Investors often and prefer to invest in commodities that have similar laws as stocks.
You can most often read what affects individual commodities in our article.
Commodities include precious metals (gold, platinum), minerals (oil, natural gas, iron), but also agricultural products (wheat, coffee, cocoa, sugar). The final price of each of these types of commodities depends on various factors. From the weather, through the outage of mining fields to the discovery of new deposits.
The impact of bad weather on food commodities
Most commodities are affected by bad weather. It doesn’t have to be just extreme weather such as long droughts or rain, or storms or hail. It is enough for the temperature to be different than it should be and for the wheat not to germinate. Or one good July frost will suffice and destroy part of the wheat crop.
The same applies to other raw materials that do not grow in the Czech Republic, but we are dependent on them. For example, cotton, coffee, tea or sugar cane.
If the price of coffee increases, which, for example, due to bad weather is produced less than in recent years, its price will rise. However, the market is responding by moving people from coffee to tea. In economics, this phenomenon is called the substitution effect.
Bad weather can also affect oil production. Once regular hurricanes arrive in the United States, oil ceases to be mined on offshore shelves. If this situation lasted for a long time, it could have a more significant effect on the price of oil around the world.
Reducing mining and depletion of deposits
The reduction in mineral extraction can occur for two reasons. One of them is the effort to cause an increase in the price of a commodity by reducing mining. This was achieved, for example, in the 1970s by countries in and around the Arabian Peninsula. The result was the so-called oil shock.
The price of oil and other minerals is also affected by the depletion of the deposits from which it is mined. Once one site is closed and another is not discovered or opened, there is a risk that the price of the commodity will increase in the short term. However, the price of a particular raw material can also be affected by its geographical location.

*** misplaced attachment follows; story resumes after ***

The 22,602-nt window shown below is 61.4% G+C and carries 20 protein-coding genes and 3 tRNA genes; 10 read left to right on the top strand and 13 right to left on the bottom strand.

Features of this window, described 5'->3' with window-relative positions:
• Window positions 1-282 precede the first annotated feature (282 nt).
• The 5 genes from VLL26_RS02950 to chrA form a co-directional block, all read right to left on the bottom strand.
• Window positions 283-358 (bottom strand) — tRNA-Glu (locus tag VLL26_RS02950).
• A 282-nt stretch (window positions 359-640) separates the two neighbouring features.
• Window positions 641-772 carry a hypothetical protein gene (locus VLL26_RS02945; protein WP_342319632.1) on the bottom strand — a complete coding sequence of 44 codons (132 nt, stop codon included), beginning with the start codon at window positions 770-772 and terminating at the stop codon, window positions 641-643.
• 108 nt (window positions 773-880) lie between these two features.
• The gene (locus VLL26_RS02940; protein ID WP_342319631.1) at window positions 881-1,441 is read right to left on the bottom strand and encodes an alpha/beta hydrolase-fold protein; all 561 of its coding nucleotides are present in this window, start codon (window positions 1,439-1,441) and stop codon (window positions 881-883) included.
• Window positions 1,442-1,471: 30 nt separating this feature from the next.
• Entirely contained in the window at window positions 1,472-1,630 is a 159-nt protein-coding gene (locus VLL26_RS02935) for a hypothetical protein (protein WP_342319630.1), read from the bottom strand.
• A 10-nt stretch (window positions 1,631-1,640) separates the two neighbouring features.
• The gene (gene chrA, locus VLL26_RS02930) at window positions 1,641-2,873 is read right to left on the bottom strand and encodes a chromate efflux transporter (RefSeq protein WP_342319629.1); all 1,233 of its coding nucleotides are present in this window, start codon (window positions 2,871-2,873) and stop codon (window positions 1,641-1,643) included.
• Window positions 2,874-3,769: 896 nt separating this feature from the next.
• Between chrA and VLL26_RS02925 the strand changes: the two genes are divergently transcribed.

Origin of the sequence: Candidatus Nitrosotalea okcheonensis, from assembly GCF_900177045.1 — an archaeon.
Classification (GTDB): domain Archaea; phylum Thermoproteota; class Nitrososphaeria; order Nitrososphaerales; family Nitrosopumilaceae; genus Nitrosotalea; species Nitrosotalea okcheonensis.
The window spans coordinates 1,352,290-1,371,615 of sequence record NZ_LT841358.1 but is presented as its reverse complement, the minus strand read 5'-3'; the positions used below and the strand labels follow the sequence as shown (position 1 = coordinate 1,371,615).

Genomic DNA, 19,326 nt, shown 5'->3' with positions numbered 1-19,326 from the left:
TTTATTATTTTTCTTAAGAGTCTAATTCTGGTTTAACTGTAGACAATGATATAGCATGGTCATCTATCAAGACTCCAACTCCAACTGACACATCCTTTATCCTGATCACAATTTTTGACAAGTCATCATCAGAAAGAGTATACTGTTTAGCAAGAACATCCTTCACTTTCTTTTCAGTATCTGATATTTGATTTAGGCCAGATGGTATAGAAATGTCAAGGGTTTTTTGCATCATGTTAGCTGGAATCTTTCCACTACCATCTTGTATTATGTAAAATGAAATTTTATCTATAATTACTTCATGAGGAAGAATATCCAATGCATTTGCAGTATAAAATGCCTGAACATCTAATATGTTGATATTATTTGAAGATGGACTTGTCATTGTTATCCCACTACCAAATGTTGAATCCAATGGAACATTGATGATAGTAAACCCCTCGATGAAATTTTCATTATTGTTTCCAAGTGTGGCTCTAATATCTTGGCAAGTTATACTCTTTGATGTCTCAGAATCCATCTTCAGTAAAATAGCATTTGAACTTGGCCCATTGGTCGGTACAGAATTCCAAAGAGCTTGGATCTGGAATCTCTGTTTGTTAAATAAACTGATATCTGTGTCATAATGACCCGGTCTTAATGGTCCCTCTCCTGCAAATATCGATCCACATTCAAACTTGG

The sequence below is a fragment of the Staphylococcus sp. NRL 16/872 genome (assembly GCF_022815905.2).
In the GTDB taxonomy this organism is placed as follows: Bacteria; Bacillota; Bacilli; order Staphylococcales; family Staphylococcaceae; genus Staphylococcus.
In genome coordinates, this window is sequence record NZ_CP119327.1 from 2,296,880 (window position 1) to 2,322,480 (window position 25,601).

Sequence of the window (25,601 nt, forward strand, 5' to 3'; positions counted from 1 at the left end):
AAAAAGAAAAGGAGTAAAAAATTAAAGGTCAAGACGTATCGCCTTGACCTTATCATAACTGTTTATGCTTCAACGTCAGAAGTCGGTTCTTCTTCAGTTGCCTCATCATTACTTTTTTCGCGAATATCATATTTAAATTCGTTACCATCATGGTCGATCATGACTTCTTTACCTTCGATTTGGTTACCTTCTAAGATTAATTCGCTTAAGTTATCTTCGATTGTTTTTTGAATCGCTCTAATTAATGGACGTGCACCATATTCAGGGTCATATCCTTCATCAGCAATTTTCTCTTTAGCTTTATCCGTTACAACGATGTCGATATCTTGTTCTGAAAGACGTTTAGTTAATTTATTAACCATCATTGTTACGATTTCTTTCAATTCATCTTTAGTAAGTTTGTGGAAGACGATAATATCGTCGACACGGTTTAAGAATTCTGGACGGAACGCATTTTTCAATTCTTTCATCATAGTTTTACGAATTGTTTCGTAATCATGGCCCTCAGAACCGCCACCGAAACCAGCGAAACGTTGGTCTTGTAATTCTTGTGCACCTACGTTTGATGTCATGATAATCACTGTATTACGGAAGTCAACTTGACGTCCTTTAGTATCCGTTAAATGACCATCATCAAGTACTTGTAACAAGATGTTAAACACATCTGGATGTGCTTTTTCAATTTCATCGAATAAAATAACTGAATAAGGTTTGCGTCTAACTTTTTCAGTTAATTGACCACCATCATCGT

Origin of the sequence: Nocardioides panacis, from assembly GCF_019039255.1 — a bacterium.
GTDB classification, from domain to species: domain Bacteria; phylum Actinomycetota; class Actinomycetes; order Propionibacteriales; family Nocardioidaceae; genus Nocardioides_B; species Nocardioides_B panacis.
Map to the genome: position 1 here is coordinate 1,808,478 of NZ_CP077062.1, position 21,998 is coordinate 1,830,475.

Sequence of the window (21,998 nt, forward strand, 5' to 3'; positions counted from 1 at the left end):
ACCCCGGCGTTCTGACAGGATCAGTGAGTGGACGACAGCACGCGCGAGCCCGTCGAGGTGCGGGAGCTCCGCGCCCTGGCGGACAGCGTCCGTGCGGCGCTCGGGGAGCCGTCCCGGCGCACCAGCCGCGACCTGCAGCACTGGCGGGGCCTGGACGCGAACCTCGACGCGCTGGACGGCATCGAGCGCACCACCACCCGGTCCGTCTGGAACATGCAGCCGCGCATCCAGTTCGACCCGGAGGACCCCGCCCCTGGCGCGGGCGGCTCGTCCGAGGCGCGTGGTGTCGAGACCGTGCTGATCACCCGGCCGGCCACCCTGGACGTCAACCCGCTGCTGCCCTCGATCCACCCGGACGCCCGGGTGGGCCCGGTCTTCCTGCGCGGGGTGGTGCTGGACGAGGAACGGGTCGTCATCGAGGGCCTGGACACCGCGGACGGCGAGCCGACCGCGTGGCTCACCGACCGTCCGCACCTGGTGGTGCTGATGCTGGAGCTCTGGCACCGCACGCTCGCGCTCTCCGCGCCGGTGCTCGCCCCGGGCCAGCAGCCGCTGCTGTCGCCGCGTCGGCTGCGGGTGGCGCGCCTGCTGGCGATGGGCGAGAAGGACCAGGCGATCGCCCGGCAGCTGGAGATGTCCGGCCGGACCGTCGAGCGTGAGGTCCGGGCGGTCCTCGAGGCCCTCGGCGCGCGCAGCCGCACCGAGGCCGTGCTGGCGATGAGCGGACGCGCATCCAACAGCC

For example, Australia has one of the richest deposits of bauxite, from which aluminum is made. If bauxite deposits were depleted all over the world and not in Australia, Australia could begin to dictate prices for this important raw material. The same is true of the “drying up” of oil fields in Iraq, Russia, Venezuela or Nigeria. Although several other countries are extracting oil, the deposits in these countries are among the most important.
One of the most significant restrictions in commodities is that they will one day be depleted. This may not only be the case for oil and other minerals, but also for agricultural production. Industrial fertilization gradually increases agricultural yields per hectare. However, such growth is not eternal. Due to the ever-growing population of the planet Earth, the growth of agricultural production will one day stop.
The turning point, which, for example, is called an oil break in oil terminology, awaits humanity somewhere in the future. Once that happens, oil production will decline from then on. It is important not only as a fuel and fuel, but also for the production of drugs or plastics.